US War on Drugs: Evaluating Current Policies for Effectiveness - Essay Sample

Published: 2023-11-29
US War on Drugs: Evaluating Current Policies for Effectiveness - Essay Sample
Type of paper:  Essay
Categories:  Policy United States Drug abuse
Pages: 3
Wordcount: 604 words
6 min read

The war on drugs is one of the longest and the most expensive fights in which the US government has ever been engaged. The war has so far consumed many financial, time, and labor resources, and the fight is not getting any closer to being won. Therefore, it important for the stakeholders to review the current drug policies and analyze their effectiveness. United States’ war on drug policy can be analyzed based on the seven essentials of good policies, as Reddington & Bonham (2012) discussed. According to Reddington & Bonham (2012), good policies follow effectiveness, theory, equity, compliance, efficiency, externalities, and social acceptability. Harsher punishments and increased incarceration are among the main policies adopted in the fight against drugs. It is important to analyze the incarceration policies based on the seven essentials to a good policy.

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The incarceration policies have largely been ineffective based on some factors. The policy lacks a bottom line, and the government keeps incarcerating more people and imposing harsher punishments with the hopes that these actions will deter potential offenders. There are no clear indicators on the number of incarcerated people that signifies progress or regress. Also, the policy has not met its main goal, which was supposed to be a correction. Incarceration has been turned from reforming criminals, which was the policy's main goal, to punishment.

Another thing to consider is whether the increased incarceration and harsher punishment is an efficient system for dealing with drugs. An efficient system is one that achieves maximum productivity with the least possible input. So far, the increased incarceration has been anything but efficient. The government has spent billions of taxpayers money in the construction of prisons as well as maintaining them. The system has ended up being self redundant because the higher the incarceration rates, the more they have to spend to maintain the world's largest prison population.

The underlying principle behind the policy of incarceration is the deterrence effect. The logic was that a high probability of getting caught and harsh punishment would discourage people from taking part in drug trafficking because the reward would not justify the risk. Based on that line of thinking, the theory is logical because the risk-reward ration is one thing that criminals consider before taking part in a certain criminal activity.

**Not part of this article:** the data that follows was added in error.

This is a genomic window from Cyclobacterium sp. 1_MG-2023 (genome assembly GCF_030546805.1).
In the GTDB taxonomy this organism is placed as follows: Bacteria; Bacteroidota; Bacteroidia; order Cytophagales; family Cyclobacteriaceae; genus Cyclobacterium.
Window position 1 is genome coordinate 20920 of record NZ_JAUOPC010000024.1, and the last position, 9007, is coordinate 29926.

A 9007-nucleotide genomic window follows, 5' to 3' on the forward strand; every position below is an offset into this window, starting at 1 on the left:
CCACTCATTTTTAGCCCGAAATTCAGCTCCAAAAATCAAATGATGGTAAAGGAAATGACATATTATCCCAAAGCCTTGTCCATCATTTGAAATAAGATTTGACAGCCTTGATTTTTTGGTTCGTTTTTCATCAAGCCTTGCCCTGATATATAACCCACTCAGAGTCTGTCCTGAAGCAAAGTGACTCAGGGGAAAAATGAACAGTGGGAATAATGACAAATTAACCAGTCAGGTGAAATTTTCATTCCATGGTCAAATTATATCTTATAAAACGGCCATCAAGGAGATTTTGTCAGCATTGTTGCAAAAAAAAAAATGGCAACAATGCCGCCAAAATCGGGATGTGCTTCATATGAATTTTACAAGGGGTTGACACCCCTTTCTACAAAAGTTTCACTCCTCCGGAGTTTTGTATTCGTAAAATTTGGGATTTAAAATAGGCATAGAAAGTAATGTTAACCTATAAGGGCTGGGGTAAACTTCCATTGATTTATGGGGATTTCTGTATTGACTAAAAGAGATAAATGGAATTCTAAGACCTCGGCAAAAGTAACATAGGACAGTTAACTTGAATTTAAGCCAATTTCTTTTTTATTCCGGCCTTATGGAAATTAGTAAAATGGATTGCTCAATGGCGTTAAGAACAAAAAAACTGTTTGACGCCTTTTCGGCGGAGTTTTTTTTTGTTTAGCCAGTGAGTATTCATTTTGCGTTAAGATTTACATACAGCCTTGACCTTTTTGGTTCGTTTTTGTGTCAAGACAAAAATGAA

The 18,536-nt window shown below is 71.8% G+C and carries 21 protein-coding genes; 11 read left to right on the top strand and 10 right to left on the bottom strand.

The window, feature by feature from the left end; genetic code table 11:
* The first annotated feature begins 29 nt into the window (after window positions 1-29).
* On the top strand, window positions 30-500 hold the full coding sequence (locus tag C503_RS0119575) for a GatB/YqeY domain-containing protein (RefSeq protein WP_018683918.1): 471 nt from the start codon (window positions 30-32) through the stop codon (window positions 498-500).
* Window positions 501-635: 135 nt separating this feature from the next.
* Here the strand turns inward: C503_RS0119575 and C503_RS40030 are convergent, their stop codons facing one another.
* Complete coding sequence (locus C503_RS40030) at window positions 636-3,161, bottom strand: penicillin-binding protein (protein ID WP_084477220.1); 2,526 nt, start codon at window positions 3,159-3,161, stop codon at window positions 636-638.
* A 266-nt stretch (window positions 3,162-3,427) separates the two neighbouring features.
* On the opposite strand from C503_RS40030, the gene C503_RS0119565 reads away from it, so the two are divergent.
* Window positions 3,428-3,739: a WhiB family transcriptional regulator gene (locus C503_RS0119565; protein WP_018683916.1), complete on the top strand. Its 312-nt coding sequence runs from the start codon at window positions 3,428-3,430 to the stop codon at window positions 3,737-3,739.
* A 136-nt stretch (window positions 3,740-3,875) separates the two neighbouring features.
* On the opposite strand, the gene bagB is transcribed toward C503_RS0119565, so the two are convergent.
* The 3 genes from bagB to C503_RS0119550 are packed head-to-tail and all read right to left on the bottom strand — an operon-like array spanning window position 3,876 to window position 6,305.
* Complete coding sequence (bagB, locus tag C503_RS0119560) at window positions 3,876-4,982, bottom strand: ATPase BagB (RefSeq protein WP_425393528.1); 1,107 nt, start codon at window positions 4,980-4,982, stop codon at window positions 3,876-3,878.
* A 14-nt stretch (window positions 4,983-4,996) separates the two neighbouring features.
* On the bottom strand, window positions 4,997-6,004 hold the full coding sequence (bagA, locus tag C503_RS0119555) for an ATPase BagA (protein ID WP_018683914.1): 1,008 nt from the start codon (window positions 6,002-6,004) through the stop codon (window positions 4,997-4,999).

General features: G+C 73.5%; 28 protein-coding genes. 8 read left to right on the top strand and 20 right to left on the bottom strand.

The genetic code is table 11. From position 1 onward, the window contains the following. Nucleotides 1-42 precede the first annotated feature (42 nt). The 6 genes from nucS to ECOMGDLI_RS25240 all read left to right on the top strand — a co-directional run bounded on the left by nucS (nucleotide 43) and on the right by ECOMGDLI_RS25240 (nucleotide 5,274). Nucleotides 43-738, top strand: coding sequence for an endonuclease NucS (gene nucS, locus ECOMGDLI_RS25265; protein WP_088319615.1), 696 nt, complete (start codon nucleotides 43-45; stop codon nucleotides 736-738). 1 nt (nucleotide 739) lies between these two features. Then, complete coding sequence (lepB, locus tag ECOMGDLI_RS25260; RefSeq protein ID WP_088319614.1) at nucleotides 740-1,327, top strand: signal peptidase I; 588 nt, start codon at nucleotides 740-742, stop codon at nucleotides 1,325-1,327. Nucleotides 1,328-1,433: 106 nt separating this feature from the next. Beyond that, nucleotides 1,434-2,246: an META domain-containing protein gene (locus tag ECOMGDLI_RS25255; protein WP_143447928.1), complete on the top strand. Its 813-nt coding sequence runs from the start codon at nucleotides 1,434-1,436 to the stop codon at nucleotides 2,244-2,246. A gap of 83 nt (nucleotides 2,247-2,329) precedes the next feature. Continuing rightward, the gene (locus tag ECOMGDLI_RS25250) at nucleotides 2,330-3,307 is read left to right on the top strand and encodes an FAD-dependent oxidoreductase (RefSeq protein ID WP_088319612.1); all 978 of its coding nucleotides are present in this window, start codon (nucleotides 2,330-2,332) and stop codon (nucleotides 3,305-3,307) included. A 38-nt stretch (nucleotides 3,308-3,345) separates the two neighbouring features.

Furthermore, the policy complies with the law's fundamentals, which only guarantees freedom to those who abide by the constitution. Those taking part in drug trafficking violate the constitution, and therefore, law enforcement has the right to restrict or deny them access to some of their freedoms such as the freedom of movement.

The implementation of the policy lacks the quality of fairness and impartiality. According to Reddington & Bonham (2012), the war on drugs has been tainted by racial bias against minority communities. That means that the policy is not being applied equitably. Some policy has ended up incarcerating a large population of minority communities while delivering less harsh punishments and arrests against the white majority.

Therefore, the increased incarceration is not a good policy because it fails to meet most of the essentials to good policy. The policy has not worked to significantly reduce the number of criminals involved in the drug trade hence ineffective. It has proven to be an inefficient system because it leads to a large prison population that imposes a huge burden on American taxpayers. The policy's implementation is marred with issues of racism and harassment of minority communities, hence the lack of equity.


Reddington, F. P., & Bonham, G. (Eds.). (2012). Flawed criminal justice policies: At the intersection of the media, public fear, and legislative response. Carolina Academic Press.

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